Spiritual Israel—Delivered from Satan and his Evil World

For God’s Church (spiritual Israel), the "Night to be Much Observed" pictures our "exodus" from sin and being in bondage to this world—both typed by Egypt. "And Moses said unto the people, ‘Remember this day, in which ye came out from Egypt, out of the house of bondage; for by strength of hand the LORD brought you out from this place: there shall no leavened bread be eaten’ " (Ex. 13:3).

Recall that God had promised Abraham that "in thy Seed [Christ] shall all the nations of the earth be blessed" (Gen. 22:18; Gal. 3:16). The spiritual blessings of salvation only apply today to God’s true Church—but they will ultimately include all of mankind. Only God’s Church today is being delivered from its bondage to Satan and his evil world—typed by Pharaoh and Egypt.

Being heirs of the promise allows us—through the sacrifice of Jesus Christ, our "Passover" (I Cor. 5:7)—to be set free from sin, the "yoke of bondage" (Gal. 5:1). This is being accomplished through the promises of the New Covenant, which was sealed by the blood of Jesus Christ. When one accepts Christ as personal Savior and is baptized into His death (Rom. 6:3), he or she becomes an heir to the promises given to Abraham.

The Night to be Much Observed pictures our release from sin and bondage. On this night, we should reflect on the incredible truth that God has called us out of this world and is leading us into His kingdom. In His final recorded prayer, Jesus Christ spoke these words, which are part of the New Covenant: "I am praying for them; I am not praying for the world, but for those whom you have given Me, for they are Yours. All Mine are Yours, and all Yours are Mine; and I have been glorified in them. And I am no longer in the world, but these are [still] in the world, and I am coming to you. Holy Father keep them in Your name, those whom you have given Me, so that they may be one, even as We are one" (John 17:9-11).

Our calling under the New Covenant means that though we are in the world, we are not of the world. Continuing: "I have given them Your words, and the world has hated them because they are not of the world, just as I am not of the world. I do not pray that You would take them out of the world, but that you would keep them from the evil one. They are not of the world, just as I am not of the world. Sanctify them in Your truth; Your Word is the truth" (John 17:14-17).

Our profound calling ensures our place in the coming Kingdom of God, if we are faithful and obedient to the end. It is the perfect sacrifice of Jesus Christ that delivers us from death and bondage to Satan’s world. Paul wrote, "[The Father] Who has personally rescued us from the power of darkness and has transferred us unto the kingdom of the Son of His love" (Col. 1:13).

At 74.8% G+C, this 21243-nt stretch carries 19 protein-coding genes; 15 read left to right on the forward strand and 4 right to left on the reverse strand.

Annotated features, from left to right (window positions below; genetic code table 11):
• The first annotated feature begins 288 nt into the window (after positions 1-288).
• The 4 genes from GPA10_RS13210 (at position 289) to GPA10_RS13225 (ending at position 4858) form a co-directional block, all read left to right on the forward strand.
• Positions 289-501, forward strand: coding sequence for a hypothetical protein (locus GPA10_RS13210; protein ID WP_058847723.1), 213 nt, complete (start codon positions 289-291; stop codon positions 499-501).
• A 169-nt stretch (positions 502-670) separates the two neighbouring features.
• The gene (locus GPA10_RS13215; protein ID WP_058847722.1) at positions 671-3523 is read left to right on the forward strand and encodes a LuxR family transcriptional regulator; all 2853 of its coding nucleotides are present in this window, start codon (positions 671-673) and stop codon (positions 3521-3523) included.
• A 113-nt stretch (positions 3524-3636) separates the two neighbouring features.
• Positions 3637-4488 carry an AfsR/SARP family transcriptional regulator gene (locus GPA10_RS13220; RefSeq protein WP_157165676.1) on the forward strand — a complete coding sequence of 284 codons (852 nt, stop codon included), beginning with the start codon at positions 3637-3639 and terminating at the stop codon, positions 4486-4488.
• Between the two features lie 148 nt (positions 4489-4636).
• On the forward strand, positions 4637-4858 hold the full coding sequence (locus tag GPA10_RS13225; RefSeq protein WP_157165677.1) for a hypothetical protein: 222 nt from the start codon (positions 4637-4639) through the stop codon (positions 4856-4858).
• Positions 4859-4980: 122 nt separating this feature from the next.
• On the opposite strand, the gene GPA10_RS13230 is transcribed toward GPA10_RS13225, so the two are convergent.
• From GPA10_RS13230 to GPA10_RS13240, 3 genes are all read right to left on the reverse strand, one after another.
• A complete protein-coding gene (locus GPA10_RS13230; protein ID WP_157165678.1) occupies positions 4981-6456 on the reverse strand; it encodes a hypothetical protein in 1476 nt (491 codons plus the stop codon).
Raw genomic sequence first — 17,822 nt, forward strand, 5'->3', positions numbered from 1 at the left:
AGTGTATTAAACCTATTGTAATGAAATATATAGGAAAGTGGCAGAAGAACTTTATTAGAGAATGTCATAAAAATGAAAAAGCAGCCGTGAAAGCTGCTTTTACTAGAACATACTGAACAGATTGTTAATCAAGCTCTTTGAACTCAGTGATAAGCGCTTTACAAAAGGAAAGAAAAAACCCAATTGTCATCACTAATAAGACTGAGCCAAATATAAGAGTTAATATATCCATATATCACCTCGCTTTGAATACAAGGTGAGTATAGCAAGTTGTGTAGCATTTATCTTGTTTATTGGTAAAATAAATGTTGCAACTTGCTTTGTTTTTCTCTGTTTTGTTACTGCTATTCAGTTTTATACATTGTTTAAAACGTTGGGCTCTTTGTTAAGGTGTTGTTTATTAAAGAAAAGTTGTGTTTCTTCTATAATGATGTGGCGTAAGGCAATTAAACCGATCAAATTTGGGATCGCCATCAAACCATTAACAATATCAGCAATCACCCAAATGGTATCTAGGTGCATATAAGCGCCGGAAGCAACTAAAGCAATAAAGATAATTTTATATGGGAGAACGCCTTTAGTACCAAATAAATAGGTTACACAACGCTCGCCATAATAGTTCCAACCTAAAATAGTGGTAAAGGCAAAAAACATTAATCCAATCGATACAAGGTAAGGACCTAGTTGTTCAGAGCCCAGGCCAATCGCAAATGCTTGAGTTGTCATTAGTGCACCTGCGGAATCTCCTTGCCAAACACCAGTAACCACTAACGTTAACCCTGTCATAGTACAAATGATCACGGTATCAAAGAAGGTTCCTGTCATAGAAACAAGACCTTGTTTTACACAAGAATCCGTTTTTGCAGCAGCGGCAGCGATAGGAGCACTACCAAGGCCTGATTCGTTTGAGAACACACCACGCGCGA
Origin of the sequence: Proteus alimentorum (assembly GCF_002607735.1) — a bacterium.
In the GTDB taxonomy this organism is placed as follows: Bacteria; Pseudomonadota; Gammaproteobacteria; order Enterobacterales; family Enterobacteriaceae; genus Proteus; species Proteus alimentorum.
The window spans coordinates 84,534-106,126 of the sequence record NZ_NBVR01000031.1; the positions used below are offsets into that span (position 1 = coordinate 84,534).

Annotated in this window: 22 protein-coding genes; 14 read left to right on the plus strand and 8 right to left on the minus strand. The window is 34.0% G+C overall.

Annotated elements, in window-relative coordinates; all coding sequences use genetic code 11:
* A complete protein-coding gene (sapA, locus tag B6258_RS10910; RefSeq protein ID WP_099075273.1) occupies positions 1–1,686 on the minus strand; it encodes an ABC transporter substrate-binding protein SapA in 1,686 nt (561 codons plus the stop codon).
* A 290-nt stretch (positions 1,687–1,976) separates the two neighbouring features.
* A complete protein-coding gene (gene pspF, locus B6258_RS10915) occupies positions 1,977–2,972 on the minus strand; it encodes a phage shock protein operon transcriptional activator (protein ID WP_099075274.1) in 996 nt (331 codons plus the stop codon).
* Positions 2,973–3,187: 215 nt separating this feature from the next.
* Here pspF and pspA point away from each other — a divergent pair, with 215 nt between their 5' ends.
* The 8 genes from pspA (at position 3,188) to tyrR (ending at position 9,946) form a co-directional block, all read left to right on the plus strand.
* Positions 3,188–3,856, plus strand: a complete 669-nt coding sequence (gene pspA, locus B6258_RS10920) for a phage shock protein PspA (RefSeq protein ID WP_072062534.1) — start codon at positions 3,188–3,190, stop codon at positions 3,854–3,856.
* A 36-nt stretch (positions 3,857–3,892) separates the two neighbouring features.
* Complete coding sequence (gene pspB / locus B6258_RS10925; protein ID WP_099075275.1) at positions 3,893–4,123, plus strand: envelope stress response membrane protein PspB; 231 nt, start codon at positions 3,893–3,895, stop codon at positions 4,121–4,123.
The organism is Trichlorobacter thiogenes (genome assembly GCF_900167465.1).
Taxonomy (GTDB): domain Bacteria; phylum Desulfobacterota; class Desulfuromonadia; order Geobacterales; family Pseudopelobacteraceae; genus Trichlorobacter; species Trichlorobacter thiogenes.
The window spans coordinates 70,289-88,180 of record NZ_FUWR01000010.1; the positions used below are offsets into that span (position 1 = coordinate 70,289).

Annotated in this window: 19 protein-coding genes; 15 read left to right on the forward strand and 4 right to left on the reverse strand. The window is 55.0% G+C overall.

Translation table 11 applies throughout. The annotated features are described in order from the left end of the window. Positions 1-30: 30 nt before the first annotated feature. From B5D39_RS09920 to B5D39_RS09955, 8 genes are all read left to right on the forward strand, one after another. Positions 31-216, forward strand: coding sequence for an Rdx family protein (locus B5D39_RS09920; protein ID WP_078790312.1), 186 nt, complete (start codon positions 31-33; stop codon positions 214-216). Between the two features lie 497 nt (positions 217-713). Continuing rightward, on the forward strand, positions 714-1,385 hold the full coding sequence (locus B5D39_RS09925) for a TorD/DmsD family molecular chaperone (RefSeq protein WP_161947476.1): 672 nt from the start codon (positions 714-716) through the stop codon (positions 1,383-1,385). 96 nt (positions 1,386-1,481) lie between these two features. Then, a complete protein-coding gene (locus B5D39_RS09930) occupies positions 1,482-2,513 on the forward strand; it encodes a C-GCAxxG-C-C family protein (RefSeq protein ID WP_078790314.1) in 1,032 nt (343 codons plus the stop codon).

Paul also writes: "Grace and peace be to you from God the Father and our Lord Jesus Christ, Who gave himself for our sins, in order that He might deliver us from the present evil world, according to the will of our God and Father" (Gal. 1:3-4).

God provided a Savior, Christ our Passover Lamb (I Cor. 5:7), who took on the sins of the whole world (I John 2:2)—just as pictured in Gen. 15.

The Church—On a Journey to the Kingdom of God

Just as the children of Israel left Egypt for the Promised Land, we have spiritually left this world and all that it has to offer, and are continuing on our journey to the Kingdom of God. Indeed, God has called us out of this world—and we must obey the will of God just as Abraham did. "Now the LORD had said unto Abram, ‘Get thee out of thy country, and from thy kindred, and from thy father’s house, unto a land that I will shew thee’ " (Gen. 12:1). Abraham "sojourned in the land of promise … waiting for the city with the foundations of which God is the Architect and Builder" (Heb. 11:9-10).

So must we. Our eyes must always be focused on the Kingdom of God.

Each year at Passover, we renew our covenant with God the Father and Jesus Christ. This renewal helps us to stay focused on our ongoing "exodus" from this world, pictured by the Night to be Much Observed. Meanwhile, we look forward to the glorious Kingdom of God where we will reign with the Father and Jesus Christ forever!

How to Keep the Night to be Much Observed

This special occasion is to be observed after sundown on the nighttime portion of Nisan 15. "It is a night to be much observed unto the LORD for bringing them out from the land of Egypt: this is that night of the LORD to be observed of all the children of Israel in their generations" (Ex. 12:42). Also: "And they [the children of Israel] departed from Rameses in the first month, on the fifteenth day of the first month; on the morrow after the Passover the children of Israel went out with an high hand in the sight of all the Egyptians" (Num. 33:3).

Since the evening of the fifteenth begins the Feast of Unleavened Bread, it is good and proper to commemorate the Night to be Much Observed with a Sabbath-type meal. The evening should be opened with prayer.

For Christians, the Night to be Much Observed is an occasion to truly rejoice before God as we acknowledge His personal intervention in our lives in leading us out of spiritual bondage to this world—out of "spiritual Egypt." On this night, we can reflect on its significance—and share in the reading and discussion of various biblical passages appropriate for the occasion.

We should all use this special occasion to worship God, to honor Him, and to rejoice in His love, grace and mercy!

The following is a list of suggested hymns from the Christian Biblical Church of God Hymnal that you can enjoy either before or after the night’s meal.

Audio Available from the CBCG Hymnal:

  • Page 3 For God Is Love
  • Page 7 The Lord’s My Shepherd
  • Page 16 His Mercy Never Fails
  • Page 70 Who Shall Dwell On Thy Holy Hill?
  • Page 71 O God, We Have Heard
  • Page 74 The Heavens God’s Glory Do Declare